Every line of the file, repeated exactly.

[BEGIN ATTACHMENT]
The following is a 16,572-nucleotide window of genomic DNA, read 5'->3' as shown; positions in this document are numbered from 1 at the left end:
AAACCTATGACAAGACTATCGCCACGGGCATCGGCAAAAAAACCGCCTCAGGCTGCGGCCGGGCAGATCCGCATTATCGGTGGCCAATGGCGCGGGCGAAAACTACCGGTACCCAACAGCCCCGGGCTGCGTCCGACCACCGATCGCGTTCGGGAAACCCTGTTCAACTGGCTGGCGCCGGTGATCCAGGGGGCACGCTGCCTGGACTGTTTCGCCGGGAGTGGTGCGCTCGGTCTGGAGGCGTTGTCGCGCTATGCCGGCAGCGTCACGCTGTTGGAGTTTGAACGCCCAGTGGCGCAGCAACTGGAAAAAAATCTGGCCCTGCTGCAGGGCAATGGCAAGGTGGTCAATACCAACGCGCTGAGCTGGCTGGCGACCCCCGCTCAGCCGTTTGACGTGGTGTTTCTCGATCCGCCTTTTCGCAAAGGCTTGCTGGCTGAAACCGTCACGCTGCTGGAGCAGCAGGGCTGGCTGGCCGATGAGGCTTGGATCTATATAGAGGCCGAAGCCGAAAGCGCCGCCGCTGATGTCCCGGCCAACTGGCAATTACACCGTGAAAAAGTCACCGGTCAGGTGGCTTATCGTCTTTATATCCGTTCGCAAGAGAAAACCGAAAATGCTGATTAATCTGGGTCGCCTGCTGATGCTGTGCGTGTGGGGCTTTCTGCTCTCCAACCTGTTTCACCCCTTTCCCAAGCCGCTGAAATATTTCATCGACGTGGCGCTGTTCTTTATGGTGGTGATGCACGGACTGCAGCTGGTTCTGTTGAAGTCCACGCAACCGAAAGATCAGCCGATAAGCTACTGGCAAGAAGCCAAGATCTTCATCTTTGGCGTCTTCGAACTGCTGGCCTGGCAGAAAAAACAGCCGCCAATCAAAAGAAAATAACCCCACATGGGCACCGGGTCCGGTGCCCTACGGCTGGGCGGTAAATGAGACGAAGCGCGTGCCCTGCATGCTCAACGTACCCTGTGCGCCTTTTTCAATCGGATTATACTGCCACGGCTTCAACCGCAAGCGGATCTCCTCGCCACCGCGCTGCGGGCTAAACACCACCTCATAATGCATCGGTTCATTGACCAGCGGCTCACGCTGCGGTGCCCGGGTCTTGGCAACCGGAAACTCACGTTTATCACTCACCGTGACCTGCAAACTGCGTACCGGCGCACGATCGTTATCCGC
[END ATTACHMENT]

The following is a 16,572-nucleotide window of genomic DNA, read 5'->3' as shown; positions in this document are numbered from 1 at the left end:
AAACCTATGACAAGACTATCGCCACGGGCATCGGCAAAAAAACCGCCTCAGGCTGCGGCCGGGCAGATCCGCATTATCGGTGGCCAATGGCGCGGGCGAAAACTACCGGTACCCAACAGCCCCGGGCTGCGTCCGACCACCGATCGCGTTCGGGAAACCCTGTTCAACTGGCTGGCGCCGGTGATCCAGGGGGCACGCTGCCTGGACTGTTTCGCCGGGAGTGGTGCGCTCGGTCTGGAGGCGTTGTCGCGCTATGCCGGCAGCGTCACGCTGTTGGAGTTTGAACGCCCAGTGGCGCAGCAACTGGAAAAAAATCTGGCCCTGCTGCAGGGCAATGGCAAGGTGGTCAATACCAACGCGCTGAGCTGGCTGGCGACCCCCGCTCAGCCGTTTGACGTGGTGTTTCTCGATCCGCCTTTTCGCAAAGGCTTGCTGGCTGAAACCGTCACGCTGCTGGAGCAGCAGGGCTGGCTGGCCGATGAGGCTTGGATCTATATAGAGGCCGAAGCCGAAAGCGCCGCCGCTGATGTCCCGGCCAACTGGCAATTACACCGTGAAAAAGTCACCGGTCAGGTGGCTTATCGTCTTTATATCCGTTCGCAAGAGAAAACCGAAAATGCTGATTAATCTGGGTCGCCTGCTGATGCTGTGCGTGTGGGGCTTTCTGCTCTCCAACCTGTTTCACCCCTTTCCCAAGCCGCTGAAATATTTCATCGACGTGGCGCTGTTCTTTATGGTGGTGATGCACGGACTGCAGCTGGTTCTGTTGAAGTCCACGCAACCGAAAGATCAGCCGATAAGCTACTGGCAAGAAGCCAAGATCTTCATCTTTGGCGTCTTCGAACTGCTGGCCTGGCAGAAAAAACAGCCGCCAATCAAAAGAAAATAACCCCACATGGGCACCGGGTCCGGTGCCCTACGGCTGGGCGGTAAATGAGACGAAGCGCGTGCCCTGCATGCTCAACGTACCCTGTGCGCCTTTTTCAATCGGATTATACTGCCACGGCTTCAACCGCAAGCGGATCTCCTCGCCACCGCGCTGCGGGCTAAACACCACCTCATAATGCATCGGTTCATTGACCAGCGGCTCACGCTGCGGTGCCCGGGTCTTGGCAACCGGAAACTCACGTTTATCACTCACCGTGACCTGCAAACTGCGTACCGGCGCACGATCGTTATCCGC